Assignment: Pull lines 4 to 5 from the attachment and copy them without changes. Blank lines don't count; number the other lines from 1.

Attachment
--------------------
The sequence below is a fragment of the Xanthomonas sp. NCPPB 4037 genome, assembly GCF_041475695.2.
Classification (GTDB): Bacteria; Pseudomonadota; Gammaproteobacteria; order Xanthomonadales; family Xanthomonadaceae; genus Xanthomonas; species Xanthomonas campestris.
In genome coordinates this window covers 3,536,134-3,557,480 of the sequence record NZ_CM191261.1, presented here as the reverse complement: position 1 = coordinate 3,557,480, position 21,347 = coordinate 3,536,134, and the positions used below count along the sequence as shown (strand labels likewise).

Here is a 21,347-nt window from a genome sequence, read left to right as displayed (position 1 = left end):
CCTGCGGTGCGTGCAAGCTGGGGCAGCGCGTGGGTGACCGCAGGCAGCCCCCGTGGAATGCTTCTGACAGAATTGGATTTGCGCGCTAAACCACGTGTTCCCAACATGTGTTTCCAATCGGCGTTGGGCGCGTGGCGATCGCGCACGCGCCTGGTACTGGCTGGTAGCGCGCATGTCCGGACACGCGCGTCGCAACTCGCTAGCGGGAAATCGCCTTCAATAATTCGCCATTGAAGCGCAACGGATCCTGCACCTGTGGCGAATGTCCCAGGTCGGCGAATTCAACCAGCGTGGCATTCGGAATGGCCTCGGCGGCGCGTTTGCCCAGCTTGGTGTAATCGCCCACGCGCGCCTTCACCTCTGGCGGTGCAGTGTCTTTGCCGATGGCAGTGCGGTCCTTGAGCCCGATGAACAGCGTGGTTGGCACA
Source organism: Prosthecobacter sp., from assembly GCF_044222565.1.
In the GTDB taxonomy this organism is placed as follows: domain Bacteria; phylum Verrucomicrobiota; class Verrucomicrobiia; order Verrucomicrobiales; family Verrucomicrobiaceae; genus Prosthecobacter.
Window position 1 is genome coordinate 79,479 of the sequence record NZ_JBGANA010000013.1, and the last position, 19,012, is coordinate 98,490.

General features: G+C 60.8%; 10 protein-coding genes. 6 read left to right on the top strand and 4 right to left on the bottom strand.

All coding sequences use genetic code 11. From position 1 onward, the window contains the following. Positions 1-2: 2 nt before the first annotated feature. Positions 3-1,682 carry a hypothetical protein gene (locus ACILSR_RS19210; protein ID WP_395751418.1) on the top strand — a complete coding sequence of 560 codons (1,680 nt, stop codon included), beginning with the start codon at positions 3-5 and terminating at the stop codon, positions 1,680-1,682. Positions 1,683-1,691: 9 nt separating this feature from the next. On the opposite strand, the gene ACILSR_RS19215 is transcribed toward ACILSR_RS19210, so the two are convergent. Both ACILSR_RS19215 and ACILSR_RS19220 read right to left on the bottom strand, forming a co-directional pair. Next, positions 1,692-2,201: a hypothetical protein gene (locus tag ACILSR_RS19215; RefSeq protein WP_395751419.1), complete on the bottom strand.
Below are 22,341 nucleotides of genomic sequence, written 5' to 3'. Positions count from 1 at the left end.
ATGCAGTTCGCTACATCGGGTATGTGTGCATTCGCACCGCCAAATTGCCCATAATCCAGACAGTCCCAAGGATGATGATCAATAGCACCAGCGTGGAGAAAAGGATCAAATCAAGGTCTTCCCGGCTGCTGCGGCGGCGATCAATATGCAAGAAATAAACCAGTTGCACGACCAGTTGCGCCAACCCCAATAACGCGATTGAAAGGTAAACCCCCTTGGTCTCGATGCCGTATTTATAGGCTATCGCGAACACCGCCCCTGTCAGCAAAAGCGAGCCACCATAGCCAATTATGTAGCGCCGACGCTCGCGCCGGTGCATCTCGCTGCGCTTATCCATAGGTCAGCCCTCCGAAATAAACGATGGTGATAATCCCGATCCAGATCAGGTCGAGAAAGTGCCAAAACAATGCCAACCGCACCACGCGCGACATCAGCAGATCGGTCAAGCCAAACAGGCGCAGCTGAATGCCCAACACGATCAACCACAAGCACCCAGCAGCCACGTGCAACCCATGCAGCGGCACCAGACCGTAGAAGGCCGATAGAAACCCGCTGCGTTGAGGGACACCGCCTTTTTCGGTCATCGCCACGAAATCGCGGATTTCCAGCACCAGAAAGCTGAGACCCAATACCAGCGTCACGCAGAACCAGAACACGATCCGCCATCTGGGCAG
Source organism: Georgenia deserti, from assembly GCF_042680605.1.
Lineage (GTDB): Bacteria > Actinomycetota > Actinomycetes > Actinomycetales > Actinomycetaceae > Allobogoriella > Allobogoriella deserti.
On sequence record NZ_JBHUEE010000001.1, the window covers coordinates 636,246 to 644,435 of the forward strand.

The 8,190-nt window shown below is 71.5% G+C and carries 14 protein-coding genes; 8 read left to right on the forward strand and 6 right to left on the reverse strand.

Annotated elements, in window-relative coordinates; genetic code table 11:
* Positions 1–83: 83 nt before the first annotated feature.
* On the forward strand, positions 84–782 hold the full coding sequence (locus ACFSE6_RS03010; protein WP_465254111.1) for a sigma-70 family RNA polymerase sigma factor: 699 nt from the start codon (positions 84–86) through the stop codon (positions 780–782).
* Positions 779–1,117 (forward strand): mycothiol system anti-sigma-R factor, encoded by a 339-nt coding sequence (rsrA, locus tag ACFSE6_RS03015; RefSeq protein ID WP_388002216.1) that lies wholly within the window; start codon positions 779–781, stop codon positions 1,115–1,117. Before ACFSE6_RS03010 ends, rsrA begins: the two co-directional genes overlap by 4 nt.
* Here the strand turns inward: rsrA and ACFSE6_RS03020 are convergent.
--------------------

Here is a 21,347-nt window from a genome sequence, read left to right as displayed (position 1 = left end):
CCTGCGGTGCGTGCAAGCTGGGGCAGCGCGTGGGTGACCGCAGGCAGCCCCCGTGGAATGCTTCTGACAGAATTGGATTTGCGCGCTAAACCACGTGTTCCCAACATGTGTTTCCAATCGGCGTTGGGCGCGTGGCGATCGCGCACGCGCCTGGTACTGGCTGGTAGCGCGCATGTCCGGACACGCGCGTCGCAACTCGCTAGCGGGAAATCGCCTTCAATAATTCGCCATTGAAGCGCAACGGATCCTGCACCTGTGGCGAATGTCCCAGGTCGGCGAATTCAACCAGCGTGGCATTCGGAATGGCCTCGGCGGCGCGTTTGCCCAGCTTGGTGTAATCGCCCACGCGCGCCTTCACCTCTGGCGGTGCAGTGTCTTTGCCGATGGCAGTGCGGTCCTTGAGCCCGATGAACAGCGTGGTTGGCACA